THE UK government has signalled that it wants to change the rules of EU membership, meaning that migrants coming to the UK from other member states have to wait two years before they can claim benefits.
The proposal was mooted by Work and Pensions Secretary Iain Duncan Smith yesterday and received backing from Liberal Democrat Deputy Prime Minister Nick Clegg.
However, divisions over Europe between the two coalition parties came to the fore over a demand by 92 Tory MPs for Westminster to have a red card to veto EU legislation, a move Mr Clegg described as “a race to the bottom” with Ukip.
In an interview with a Sunday newspaper, Mr Duncan Smith said he would like EU immigrants to have to wait for up to two years to claim benefits – rather than the three-month period that was introduced on 1 January. He said he had been speaking to other member states, such as Germany, Italy and the Netherlands, which were supportive of the move.
Britain should ask migrants to “demonstrate that you are committed to the country, that you are a resident and that you are here for a period of time and you are generally taking work and that you are contributing”.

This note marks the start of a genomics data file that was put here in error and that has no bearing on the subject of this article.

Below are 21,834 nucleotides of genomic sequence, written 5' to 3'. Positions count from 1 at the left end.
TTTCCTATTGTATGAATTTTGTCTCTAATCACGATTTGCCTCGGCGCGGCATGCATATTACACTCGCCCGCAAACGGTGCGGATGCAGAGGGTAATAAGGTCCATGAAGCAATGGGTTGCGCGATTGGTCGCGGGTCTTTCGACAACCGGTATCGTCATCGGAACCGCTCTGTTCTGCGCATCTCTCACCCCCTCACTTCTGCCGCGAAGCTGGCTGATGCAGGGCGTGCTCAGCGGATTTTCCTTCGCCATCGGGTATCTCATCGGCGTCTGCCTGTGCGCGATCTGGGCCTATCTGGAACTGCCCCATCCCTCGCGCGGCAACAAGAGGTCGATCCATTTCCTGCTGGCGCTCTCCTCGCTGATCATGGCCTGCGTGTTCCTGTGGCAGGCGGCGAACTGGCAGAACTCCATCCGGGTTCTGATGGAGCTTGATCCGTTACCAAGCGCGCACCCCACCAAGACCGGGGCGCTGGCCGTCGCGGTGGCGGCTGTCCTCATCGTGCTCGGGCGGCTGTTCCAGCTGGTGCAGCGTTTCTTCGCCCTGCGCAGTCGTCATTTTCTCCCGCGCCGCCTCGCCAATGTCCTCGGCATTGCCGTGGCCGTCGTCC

He added: “At that particular point it could be a year, it could be two years, after that, then we will consider you a resident of the UK and be happy to pay you benefits.”
Sources close to Mr Duncan Smith stressed that he was merely expressing an aspiration for the future, rather than spelling out a policy.
Mr Clegg said: “It is eminently sensible to say that, if we can come to an agreement that says you have to jump through certain hoops before you can claim benefits having moved to another European country.”
But he warned there was a danger of tit-for-tat changes unless the plans were agreed with other nations. “The idea that somehow we can apply new criteria to Germans, Finns, Dutch, Austrians you name it, but somehow no new conditions would apply to Brits living in other European Union countries is fanciful,” he said.
The Liberal Democrat leader added: “We now have two parties – the UK Independence Party and the Conservative Party – locked in this sort of deathly embrace, this fight to the finish, and my concern is that actually what ends up happening is that they argue with themselves and they ratchet up the rhetoric in ever more breathless terms against the European Union and our place in it.
“Of course, what ends up happening is that you get a race to the bottom.
“You get a drift towards the exit and that then jeopardises millions of jobs in this country.”